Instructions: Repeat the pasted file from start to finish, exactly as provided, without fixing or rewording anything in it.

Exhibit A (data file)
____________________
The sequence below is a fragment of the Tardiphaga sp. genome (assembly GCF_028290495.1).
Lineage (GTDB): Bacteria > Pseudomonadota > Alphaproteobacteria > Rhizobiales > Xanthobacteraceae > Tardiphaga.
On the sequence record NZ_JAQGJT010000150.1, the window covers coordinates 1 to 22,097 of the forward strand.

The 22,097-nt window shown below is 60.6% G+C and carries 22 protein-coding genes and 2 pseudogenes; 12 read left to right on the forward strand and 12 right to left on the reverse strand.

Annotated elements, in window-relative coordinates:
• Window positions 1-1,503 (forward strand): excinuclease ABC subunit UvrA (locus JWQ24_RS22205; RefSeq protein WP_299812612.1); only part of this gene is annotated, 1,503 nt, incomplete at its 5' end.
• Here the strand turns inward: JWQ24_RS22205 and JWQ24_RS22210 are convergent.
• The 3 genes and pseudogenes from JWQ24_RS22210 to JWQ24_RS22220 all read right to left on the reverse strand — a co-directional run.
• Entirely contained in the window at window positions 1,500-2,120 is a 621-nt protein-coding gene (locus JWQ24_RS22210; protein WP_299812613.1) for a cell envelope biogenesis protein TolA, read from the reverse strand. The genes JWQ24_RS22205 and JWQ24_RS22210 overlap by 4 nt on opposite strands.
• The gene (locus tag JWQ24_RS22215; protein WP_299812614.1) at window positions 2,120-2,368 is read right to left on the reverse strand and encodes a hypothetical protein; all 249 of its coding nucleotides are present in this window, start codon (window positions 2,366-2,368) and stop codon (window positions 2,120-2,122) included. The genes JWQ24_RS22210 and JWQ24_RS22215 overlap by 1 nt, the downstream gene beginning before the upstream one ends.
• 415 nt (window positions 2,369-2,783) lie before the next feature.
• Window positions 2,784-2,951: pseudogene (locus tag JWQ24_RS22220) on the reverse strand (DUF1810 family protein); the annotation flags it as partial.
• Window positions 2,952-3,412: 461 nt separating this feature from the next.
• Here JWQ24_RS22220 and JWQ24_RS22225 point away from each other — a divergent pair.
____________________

The sequence below is a fragment of the Tardiphaga sp. genome (assembly GCF_028290495.1).
Lineage (GTDB): Bacteria > Pseudomonadota > Alphaproteobacteria > Rhizobiales > Xanthobacteraceae > Tardiphaga.
On the sequence record NZ_JAQGJT010000150.1, the window covers coordinates 1 to 22,097 of the forward strand.

The 22,097-nt window shown below is 60.6% G+C and carries 22 protein-coding genes and 2 pseudogenes; 12 read left to right on the forward strand and 12 right to left on the reverse strand.

Annotated elements, in window-relative coordinates:
• Window positions 1-1,503 (forward strand): excinuclease ABC subunit UvrA (locus JWQ24_RS22205; RefSeq protein WP_299812612.1); only part of this gene is annotated, 1,503 nt, incomplete at its 5' end.
• Here the strand turns inward: JWQ24_RS22205 and JWQ24_RS22210 are convergent.
• The 3 genes and pseudogenes from JWQ24_RS22210 to JWQ24_RS22220 all read right to left on the reverse strand — a co-directional run.
• Entirely contained in the window at window positions 1,500-2,120 is a 621-nt protein-coding gene (locus JWQ24_RS22210; protein WP_299812613.1) for a cell envelope biogenesis protein TolA, read from the reverse strand. The genes JWQ24_RS22205 and JWQ24_RS22210 overlap by 4 nt on opposite strands.
• The gene (locus tag JWQ24_RS22215; protein WP_299812614.1) at window positions 2,120-2,368 is read right to left on the reverse strand and encodes a hypothetical protein; all 249 of its coding nucleotides are present in this window, start codon (window positions 2,366-2,368) and stop codon (window positions 2,120-2,122) included. The genes JWQ24_RS22210 and JWQ24_RS22215 overlap by 1 nt, the downstream gene beginning before the upstream one ends.
• 415 nt (window positions 2,369-2,783) lie before the next feature.
• Window positions 2,784-2,951: pseudogene (locus tag JWQ24_RS22220) on the reverse strand (DUF1810 family protein); the annotation flags it as partial.
• Window positions 2,952-3,412: 461 nt separating this feature from the next.
• Here JWQ24_RS22220 and JWQ24_RS22225 point away from each other — a divergent pair.